criterion-0.1.3: Robust, reliable performance measurement and analysisSource codeContentsIndex
Benchmarking pure code
Worker-wrapper transformation
Constructing benchmarks
Running benchmarks
Other useful code
Wrappers for compiling and running benchmarks quickly and easily. See defaultMain below for an example.
class Benchmarkable b where
run :: b -> Int -> IO ()
data Benchmark
bench :: Benchmarkable b => String -> b -> Benchmark
bgroup :: String -> [Benchmark] -> Benchmark
defaultMain :: [Benchmark] -> IO ()
defaultMainWith :: Config -> [Benchmark] -> IO ()
defaultOptions :: [OptDescr (IO Config)]
parseArgs :: Config -> [OptDescr (IO Config)] -> [String] -> IO (Config, [String])
Benchmarking pure code

Because GHC optimises aggressively when compiling with -O, it is easy to write innocent-looking benchmark code that will only be evaluated once, for which all but the first iteration of the timing loop will be timing the cost of doing nothing.

The Int parameter that is passed into your benchmark function is important: you'll almost certainly need to use it somehow in order to ensure that your code will not get optimised away.


The following is an example of innocent-looking code that will not benchmark correctly:

 b = bench "fib 10" $ \(_::Int) -> fib 10

GHC will notice that the body is constant, and use let-floating to transform the function into a form more like this:

 lvl = fib 10
 b = bench "fib 10" $ \(::_Int) -> lvl

Here, it is obvious that the CAF lvl only needs to be evaluated once, and this is indeed what happens. The first iteration in the timing loop will measure a realistic time. All other iterations will take a few dozen nanoseconds, since the original thunk for lvl has already been overwritten with the result of its first evaluation.

One somewhat unreliable way to defeat let-floating is to disable it:

 {-# OPTIONS_GHC -fno-full-laziness #-}

If you are trying to benchmark an inlined function, turning off the let-floating transformation may end up causing slower code to be generated.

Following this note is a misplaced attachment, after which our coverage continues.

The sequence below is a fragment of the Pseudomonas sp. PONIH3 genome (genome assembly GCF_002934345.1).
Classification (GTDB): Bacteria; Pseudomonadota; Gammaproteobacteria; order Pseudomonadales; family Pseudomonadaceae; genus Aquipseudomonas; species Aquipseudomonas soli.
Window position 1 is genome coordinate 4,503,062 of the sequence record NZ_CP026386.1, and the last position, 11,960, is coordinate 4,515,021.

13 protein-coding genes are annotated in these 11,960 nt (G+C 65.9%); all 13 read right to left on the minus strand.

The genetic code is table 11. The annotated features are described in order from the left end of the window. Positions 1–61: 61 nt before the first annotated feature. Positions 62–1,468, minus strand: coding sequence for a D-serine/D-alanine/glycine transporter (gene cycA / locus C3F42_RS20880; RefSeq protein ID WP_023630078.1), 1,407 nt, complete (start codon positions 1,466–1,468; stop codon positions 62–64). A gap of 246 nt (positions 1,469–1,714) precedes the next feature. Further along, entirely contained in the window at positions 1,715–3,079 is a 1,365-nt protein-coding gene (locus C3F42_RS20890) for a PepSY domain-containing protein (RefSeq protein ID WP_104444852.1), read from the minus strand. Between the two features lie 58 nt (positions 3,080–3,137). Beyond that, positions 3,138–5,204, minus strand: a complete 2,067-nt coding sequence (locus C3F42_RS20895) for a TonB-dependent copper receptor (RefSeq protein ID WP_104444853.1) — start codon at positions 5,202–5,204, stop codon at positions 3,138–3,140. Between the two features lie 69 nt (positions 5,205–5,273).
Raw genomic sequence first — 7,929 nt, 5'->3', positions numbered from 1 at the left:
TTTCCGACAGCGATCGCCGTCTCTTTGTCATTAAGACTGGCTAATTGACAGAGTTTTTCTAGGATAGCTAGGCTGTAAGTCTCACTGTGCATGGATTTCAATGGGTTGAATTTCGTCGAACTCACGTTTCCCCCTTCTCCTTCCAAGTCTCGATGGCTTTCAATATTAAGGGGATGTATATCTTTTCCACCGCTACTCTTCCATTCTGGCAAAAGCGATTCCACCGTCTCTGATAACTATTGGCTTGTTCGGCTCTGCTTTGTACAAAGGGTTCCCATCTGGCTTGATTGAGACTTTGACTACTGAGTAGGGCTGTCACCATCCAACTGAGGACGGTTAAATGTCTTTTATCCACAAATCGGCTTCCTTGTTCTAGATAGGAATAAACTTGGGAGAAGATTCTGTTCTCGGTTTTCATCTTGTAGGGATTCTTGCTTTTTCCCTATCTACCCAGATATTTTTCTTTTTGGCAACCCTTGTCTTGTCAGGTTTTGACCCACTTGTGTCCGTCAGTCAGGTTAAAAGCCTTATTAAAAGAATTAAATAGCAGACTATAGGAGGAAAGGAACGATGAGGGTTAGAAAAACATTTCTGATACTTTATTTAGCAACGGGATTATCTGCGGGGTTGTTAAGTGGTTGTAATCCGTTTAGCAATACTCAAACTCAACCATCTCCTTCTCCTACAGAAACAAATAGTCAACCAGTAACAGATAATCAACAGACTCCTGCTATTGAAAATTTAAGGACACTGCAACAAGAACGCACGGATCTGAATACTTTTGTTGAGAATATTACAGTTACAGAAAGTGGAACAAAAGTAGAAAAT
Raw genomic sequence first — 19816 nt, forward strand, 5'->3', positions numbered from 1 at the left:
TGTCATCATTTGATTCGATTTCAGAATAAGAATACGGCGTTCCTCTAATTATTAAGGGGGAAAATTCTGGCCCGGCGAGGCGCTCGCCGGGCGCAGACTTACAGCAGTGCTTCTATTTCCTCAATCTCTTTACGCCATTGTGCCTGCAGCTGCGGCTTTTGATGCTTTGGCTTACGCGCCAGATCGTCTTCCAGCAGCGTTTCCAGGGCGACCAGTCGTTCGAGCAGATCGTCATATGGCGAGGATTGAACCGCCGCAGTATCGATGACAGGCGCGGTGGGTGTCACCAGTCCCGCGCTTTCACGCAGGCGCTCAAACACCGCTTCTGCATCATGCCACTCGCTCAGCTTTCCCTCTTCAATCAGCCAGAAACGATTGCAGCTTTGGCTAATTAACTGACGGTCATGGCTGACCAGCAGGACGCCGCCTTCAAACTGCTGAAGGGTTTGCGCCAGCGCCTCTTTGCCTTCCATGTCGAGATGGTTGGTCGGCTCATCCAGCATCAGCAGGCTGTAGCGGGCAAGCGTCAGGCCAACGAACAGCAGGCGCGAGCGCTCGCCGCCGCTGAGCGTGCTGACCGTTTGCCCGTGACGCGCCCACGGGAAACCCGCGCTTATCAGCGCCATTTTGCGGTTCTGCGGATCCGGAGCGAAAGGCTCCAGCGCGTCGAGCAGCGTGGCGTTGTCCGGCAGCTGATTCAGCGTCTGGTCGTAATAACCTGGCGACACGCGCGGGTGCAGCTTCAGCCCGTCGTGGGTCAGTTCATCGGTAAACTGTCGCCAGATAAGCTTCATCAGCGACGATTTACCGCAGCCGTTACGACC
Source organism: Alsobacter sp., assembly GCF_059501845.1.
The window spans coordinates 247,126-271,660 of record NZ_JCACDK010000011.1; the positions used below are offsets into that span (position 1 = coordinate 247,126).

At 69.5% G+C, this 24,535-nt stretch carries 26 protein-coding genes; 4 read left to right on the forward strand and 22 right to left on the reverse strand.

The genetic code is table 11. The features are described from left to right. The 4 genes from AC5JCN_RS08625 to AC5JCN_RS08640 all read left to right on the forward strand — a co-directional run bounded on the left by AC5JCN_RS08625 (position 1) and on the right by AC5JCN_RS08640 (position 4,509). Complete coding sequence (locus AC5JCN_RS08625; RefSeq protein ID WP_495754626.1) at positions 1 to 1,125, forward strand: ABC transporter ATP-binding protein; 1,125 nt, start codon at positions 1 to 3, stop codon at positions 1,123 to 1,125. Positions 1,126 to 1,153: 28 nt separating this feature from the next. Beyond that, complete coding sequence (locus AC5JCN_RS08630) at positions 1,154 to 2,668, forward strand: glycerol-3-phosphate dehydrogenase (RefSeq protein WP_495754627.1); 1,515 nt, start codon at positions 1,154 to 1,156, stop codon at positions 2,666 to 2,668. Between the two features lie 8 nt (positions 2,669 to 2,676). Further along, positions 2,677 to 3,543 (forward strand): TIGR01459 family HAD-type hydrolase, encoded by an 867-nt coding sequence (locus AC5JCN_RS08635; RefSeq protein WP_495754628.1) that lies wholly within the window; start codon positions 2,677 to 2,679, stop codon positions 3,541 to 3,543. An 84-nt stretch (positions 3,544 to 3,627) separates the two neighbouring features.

A much more reliable way to defeat let-floating is to find a way to make use of the Int that the benchmarking code passes in.

 bench "fib 10" $ \n -> fib (10+n-n)

GHC is not yet smart enough to see that adding and subtracting n amounts to a no-op. This trick is enough to convince it not to let-float the function's body out, since the body is no longer constant.

Worker-wrapper transformation

Another GHC optimisation is worker-wrapper transformation. Suppose you want to time insertion of key/value pairs into a map. You might perform the insertion via a (strict!) fold:

 import qualified Data.IntMap as I
 import Data.List (foldl')

 intmap :: Int -> I.IntMap Int
 intmap n = foldl' (\m k -> I.insert k k m) I.empty [0..n]

 b = bench "intmap 10k" $ \(_::Int) -> intmap 10000

Compile this without -fno-full-laziness, and the body of the anonymous function we're benchmarking gets let-floated out to the top level.

 lvl = intmap 10000
 b = bench "intmap 10k" $ \(_::Int) -> lvl

Compile it with -fno-full-laziness, and let-floating occurs anyway, this time due to GHC's worker-wrapper transformation.

Once again, the response is to use the parameter that the benchmarking code passes in.

 intmap :: Int -> Int -> I.IntMap Int
 intmap n i = foldl' (\m k -> I.insert k k m) I.empty [0..n+i-i]

 b = bench "intmap 10k" $ intmap 10000
class Benchmarkable b whereSource
A benchmarkable function or action.
run :: b -> Int -> IO ()Source
show/hide Instances
data Benchmark Source
A benchmark may consist of either a single Benchmarkable item with a name, created with bench, or a (possibly nested) group of Benchmarks, created with bgroup.
show/hide Instances
Constructing benchmarks
:: Benchmarkable b
=> String
-> b
-> Benchmark
Create a single benchmark.
:: StringA name to identify the group of benchmarks.
-> [Benchmark]Benchmarks to group under this name.
-> Benchmark
Group several benchmarks together under a common name.
Running benchmarks
defaultMain :: [Benchmark] -> IO ()Source

An entry point that can be used as a main function.

 import Criterion.Main

 fib :: Int -> Int
 fib 0 = 0
 fib 1 = 1
 fib n = fib (n-1) + fib (n-2)

 main = defaultMain [
        bgroup "fib" [ bench "fib 10" $ \n -> fib (10+n-n))
                     , bench "fib 35" $ \n -> fib (35+n-n))
                     , bench "fib 37" $ \n -> fib (37+n-n))
defaultMainWith :: Config -> [Benchmark] -> IO ()Source

An entry point that can be used as a main function, with configurable defaults.


 import Criterion.Config
 import qualified Criterion.MultiMap as M

 myConfig = defaultConfig {
              -- Always display an 800x600 window with curves.
              cfgPlot = M.singleton KernelDensity (Window 800 600)
 main = defaultMainWith myConfig [
          bench "fib 30" $ \(n::Int) -> fib (30+n-n)

If you save the above example as "Fib.hs", you should be able to compile it as follows:

 ghc -O --make Fib

Run "Fib --help" on the command line to get a list of command line options.

Other useful code
defaultOptions :: [OptDescr (IO Config)]Source
The standard options accepted on the command line.
parseArgs :: Config -> [OptDescr (IO Config)] -> [String] -> IO (Config, [String])Source
Parse command line options.
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